However much he claims otherwise, there are few criticisms of Arsenal that will cut Arsène Wenger quite as much as those from Barcelona this morning. That they were not ambitious or brave enough in their attacking play – that there was no "joy" about them – is usually the charge levelled at more conservative opponents of Arsenal who come to the Emirates and dig in for a result.
Unfortunately, there is no denying the statistics from Tuesday's game which – if we were looking for a parallel in the Premier League – would cast Wenger's team as the small-fry from the lower reaches, a Wolverhampton Wanderers for instance, to Barça's Arsenal.
The 790 passes completed by Barcelona to Arsenal's 214. The fact that Arsenal mustered not a single shot on target to Barça's 10. That Xavi managed 108 passes in all compared to 25 from Jack Wilshere, Arsenal's best individual. Even with the red card for Robin van Persie, this was overwhelming evidence contradicting Wenger's claim that 11 Arsenal men would have triumphed.
As it stands, Arsenal are no less deserving of the nickname "Barça Lite" than they were when Lionel Messi put four past them at the Nou Camp last year. It is used pejoratively but it should not be. Barça Lite should be regarded as a compliment. Arsenal are a lot closer in style to this great team than the rest of the world manages.
In the space of 10 days, Arsenal's dream of all four trophies has been reduced sharply to a more realistic two. The Champions League was always a long shot ever since defeats to Shakhtar Donetsk and Braga in the group stage left them such a daunting tie against Barcelona in the last 16 round. As for the Carling Cup final, that was a game affected by the looming prospect of Tuesday's game.
So what now for Arsenal? Having said before the Carling Cup final that he could imagine winning all four trophies, it would appear Wenger has refined that vision to one. He wants to win the Premier League and by the sounds of it, he is prepared to sacrifice the FA Cup tie at Old Trafford to get it.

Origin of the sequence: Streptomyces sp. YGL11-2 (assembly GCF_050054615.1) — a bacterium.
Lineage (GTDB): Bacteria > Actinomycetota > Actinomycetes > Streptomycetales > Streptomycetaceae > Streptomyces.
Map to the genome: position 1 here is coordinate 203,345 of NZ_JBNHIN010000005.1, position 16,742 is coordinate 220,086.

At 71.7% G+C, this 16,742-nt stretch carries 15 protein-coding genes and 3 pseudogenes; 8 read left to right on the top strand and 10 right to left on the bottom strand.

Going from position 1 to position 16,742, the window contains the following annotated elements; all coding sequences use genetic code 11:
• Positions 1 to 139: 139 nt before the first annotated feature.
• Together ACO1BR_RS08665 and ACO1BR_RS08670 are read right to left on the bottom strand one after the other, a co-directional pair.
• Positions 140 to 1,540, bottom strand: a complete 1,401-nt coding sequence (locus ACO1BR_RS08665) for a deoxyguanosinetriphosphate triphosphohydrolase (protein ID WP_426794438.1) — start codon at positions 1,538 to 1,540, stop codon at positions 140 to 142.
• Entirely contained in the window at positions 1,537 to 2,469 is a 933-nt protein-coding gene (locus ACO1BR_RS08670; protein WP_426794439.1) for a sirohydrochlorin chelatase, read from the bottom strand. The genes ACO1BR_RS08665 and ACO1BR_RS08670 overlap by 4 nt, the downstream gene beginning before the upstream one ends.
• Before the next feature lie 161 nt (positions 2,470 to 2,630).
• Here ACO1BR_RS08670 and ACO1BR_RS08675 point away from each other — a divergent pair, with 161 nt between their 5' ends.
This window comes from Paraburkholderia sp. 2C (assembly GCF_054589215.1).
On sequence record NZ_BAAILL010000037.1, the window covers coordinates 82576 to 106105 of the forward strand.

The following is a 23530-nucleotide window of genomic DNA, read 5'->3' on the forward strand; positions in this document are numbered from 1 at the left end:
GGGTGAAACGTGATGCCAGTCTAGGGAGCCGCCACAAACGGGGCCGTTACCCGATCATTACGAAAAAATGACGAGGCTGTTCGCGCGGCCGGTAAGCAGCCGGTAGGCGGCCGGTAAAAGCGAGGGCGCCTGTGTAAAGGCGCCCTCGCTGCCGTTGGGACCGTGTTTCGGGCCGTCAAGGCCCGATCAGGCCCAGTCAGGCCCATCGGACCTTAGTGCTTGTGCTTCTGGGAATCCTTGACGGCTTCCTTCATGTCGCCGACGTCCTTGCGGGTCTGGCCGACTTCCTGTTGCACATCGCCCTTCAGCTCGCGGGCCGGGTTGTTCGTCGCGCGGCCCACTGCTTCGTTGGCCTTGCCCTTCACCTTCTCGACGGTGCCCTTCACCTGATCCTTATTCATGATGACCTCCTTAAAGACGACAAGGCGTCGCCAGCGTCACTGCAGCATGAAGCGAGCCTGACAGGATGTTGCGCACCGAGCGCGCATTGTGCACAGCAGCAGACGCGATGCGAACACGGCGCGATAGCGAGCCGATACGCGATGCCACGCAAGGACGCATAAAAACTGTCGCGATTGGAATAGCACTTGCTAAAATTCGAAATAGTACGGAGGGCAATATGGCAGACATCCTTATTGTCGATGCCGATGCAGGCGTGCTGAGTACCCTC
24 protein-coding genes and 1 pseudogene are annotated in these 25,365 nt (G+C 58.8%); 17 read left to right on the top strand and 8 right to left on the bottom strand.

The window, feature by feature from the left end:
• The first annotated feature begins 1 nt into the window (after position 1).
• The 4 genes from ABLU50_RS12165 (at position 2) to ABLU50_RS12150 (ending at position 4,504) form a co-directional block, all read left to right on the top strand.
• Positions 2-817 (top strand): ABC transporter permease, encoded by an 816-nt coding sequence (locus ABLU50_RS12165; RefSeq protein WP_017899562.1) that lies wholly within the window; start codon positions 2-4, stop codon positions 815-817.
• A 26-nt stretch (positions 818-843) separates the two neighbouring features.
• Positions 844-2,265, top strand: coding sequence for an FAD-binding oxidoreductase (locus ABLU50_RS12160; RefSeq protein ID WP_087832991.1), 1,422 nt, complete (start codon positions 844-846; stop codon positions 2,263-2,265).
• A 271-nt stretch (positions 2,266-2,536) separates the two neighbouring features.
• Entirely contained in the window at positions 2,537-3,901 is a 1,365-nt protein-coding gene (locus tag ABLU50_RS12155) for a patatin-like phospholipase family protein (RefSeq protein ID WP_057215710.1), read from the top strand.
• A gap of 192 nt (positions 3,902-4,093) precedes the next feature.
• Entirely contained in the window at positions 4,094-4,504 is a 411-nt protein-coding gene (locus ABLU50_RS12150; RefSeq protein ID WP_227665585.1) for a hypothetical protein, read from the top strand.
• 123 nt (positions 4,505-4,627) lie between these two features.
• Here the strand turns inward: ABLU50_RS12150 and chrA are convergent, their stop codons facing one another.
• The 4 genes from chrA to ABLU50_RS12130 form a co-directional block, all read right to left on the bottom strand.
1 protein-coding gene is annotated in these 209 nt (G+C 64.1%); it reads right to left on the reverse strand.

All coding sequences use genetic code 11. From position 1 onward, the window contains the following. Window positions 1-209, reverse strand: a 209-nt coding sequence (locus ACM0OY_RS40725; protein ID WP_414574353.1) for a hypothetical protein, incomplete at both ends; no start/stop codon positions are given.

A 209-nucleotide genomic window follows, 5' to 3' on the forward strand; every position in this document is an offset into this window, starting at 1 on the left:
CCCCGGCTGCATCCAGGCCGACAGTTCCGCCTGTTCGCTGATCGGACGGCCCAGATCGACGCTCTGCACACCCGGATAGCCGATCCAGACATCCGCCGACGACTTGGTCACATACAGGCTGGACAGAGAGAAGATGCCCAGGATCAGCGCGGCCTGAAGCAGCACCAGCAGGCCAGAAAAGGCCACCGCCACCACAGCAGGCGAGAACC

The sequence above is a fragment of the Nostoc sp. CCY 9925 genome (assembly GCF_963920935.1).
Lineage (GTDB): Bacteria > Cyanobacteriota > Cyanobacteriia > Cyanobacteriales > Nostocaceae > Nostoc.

Cesc Fabregas and Wojciech Szczesny were unlikely to have played in that game even if they had not been injured against Barcelona. Arsenal's next four league games up to the north London derby at Tottenham on 20 April are against West Bromwich (away), Blackburn (home), Blackpool (away) and Liverpool (home). If they are in contention come the Manchester United game on 1 May, no one will be talking about the defeat to Barça.
Arsenal winning the Champions League was always a very distant prospect, given the strength of the two Spanish sides in the competition. That Arsenal have gone out earlier than expected makes it look worse. But in reality this season is about a window of opportunity for Arsenal in the Premier League.
With United so average by their standards, with Chelsea and Manchester City's form so unreliable and with Liverpool 18 points off the top, Arsenal have a chance. Yes, the nature of their defeat to Barcelona looks bad but if it had come in the semi-finals, or even the final, it would have been just as chastening and the extra games would have taken their toll.
Win their remaining league games, including that one against United at the Emirates, and Arsenal will be champions for the fourth time under Wenger. That is a much more realistic prospect than winning the Champions League ever was.
For that reason, it was a surprise Wenger risked a not fully fit Van Persie against Barcelona. It is less surprising that he would never have chosen to risk Fabregas in the FA Cup on Saturday when there is so much at stake in the league. It would be foolish to bet against Sir Alex Ferguson also fielding a weakened team.
Arsenal's title rivals – United, City and Chelsea – will be that bit more anxious now Wenger's side are out of Europe and free to concentrate on the league. They will have had enjoyed seeing Wenger and his team humbled on Tuesday. Then they will have started to fret about what that leaves Arsenal free to do in the title race.
Barça bedlam: How Nou Camp noise has fooled visitors
Robin van Persie is not the only player to have had problems hearing the referee's whistle in the Nou Camp this season. The FC Copenhagen forward Cesar Santin was running clean through on goal in his side's group match with Barcelona last October when he thought he heard the referee blow and stopped in his tracks thinking the off-side flag had been raised.
French referee Stéphane Lannoy had not blown his whistle; the noise had come from Barcelona goalkeeper Jose Pinto. The Portuguese keeper claimed to have been whistling instructions to his defenders but Uefa saw it differently and charged him with improper conduct – deliberately trying to con the opposing striker – and banned him for two games.
The decision by Van Persie to shoot earned him his second yellow and little sympathy in Spain, even from the Madrid press. Marca's headline read: "If you don't shoot it's impossible to beat Barça." And Spain's other pro Real Madrid daily, Diario AS, also passed on the opportunity to side with the Gunners, saying: "Van Persie only had one shot and it got him sent off."
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